by Lisa Black
In observance of election week, I again revisit a trailblazing woman of U.S. politics: Margaret Chase Smith, the first woman to serve in both the Senate and the House, who crafted the Women’s Armed Forces Integration Act, and was one of the first who dared to protest Joe McCarthy and his Red Scare tactics.
But before that, the young woman from Maine taught grade school, worked as a telephone operator, and managed a newspaper’s circulation and the business operations of a textile mill. Then she married her husband, Clyde Smith, and joined the Republican state committee. Clyde became a U.S. Congressman; twenty years older than her and maybe a bit of a player, he died after only ten years of marriage. Margaret campaigned to take his seat and won…and kept winning until she switched to the Senate in 1948.
Up until that same year, women served in the military only during wars (except for nurses). Opponents said that women should stay only the reserve forces ‘until their functioning during peacetime could be observed and assessed.’ The term “Reserve”” was added after ‘services’ in the Women’s Armed Services Integration Act.. But supporters rallied and global circumstances added pressure. The Soviet Union had taken over Czechoslovakia and isolated East Berlin…clearly the U.S. needed to maintain its military might but no politician had the stomach for a draft. The country couldn’t afford to pass up a source of volunteer womanpower, and the original act passed.
Two years later, still a junior senator, she sat on two committees with Joe McCarthy and didn’t care for it. First she pressed him for proof of his accusations, then, when she could stand it no longer, she first got six other senators behind her, then made a speech on the Senate floor. The Communist threat was real, she said—-but: “Those of us who shout the loudest about Americanism in making character assassinations are all too frequently those who, by our own words and acts, ignore some of the basic principles of Americanism: the right to criticize; the right to hold unpopular beliefs; the right to protest; the right to independent thought. The exercise of these rights should not cost one single American citizen his reputation or his right to a livelihood.” McCarthy got her replaced on his committee (with Richard Nixon) but not in the senate. He referred to her as ‘Snow White with her six Dwarves.’ Khrushchev called her a ‘devil in disguise,’ and he didn’t mean it as a compliment.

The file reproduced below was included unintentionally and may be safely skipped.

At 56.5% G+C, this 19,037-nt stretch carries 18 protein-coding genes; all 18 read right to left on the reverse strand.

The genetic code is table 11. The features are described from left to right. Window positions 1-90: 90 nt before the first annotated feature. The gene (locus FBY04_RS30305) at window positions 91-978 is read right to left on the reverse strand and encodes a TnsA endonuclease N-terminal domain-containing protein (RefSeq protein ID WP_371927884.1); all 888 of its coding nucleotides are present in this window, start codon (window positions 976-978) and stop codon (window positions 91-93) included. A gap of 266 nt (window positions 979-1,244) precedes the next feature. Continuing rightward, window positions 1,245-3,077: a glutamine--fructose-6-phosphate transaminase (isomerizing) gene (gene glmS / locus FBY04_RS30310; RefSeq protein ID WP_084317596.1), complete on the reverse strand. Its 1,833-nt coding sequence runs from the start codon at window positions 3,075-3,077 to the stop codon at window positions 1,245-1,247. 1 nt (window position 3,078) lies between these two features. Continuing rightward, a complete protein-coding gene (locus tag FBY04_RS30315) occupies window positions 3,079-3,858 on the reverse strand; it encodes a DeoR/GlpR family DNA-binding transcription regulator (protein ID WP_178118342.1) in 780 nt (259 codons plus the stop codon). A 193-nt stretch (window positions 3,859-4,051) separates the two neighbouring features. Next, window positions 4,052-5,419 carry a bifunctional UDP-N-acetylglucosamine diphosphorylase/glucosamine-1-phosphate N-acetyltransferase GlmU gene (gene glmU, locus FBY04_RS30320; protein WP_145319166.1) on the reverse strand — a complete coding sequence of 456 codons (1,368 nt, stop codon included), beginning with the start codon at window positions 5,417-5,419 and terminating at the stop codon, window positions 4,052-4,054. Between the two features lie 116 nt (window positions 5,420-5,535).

Margaret took on causes large and small. Every single day she wore a rose in her lapel, continually campaigning to have the rose declared the national flower, and continually battling fellow Republican Everett Dirksen, who pushed the marigold ticket. Dirksen, for his part, was instrumental in passing the Civil Rights Acts of 1964 and 1968; when he died in 1969, Margaret left a single marigold on his casket. (The rose eventually got the official nod in 1987, long after her retirement.)
And she was our first female presidential contender, with her name officially submitted for nomination at the 1964 Republican convention. Certain of the media never failed to point out her age at the time (66), of course without actually mentioning the unmentionable (menopause). Women were delighted to see someone break the ceiling, but Margaret—along with Henry Cabot Lodge and Nelson Rockefeller—lost. To Barry Goldwater, who then lost to Lyndon Johnson.
She finally lost her seat in 1973 and retired. The first George Bush awarded her the Medal of Freedom, the highest civilian honor, in 1989. Amazing to the end, she lived to the age of 98, passing away in 1995. And if you have a green thumb you can grow a Margaret Chase Smith Rose, a combination of the hybrid tea and grandiflora with four-inch brilliant red blooms.
Who’s your favorite breaker of glass ceilings?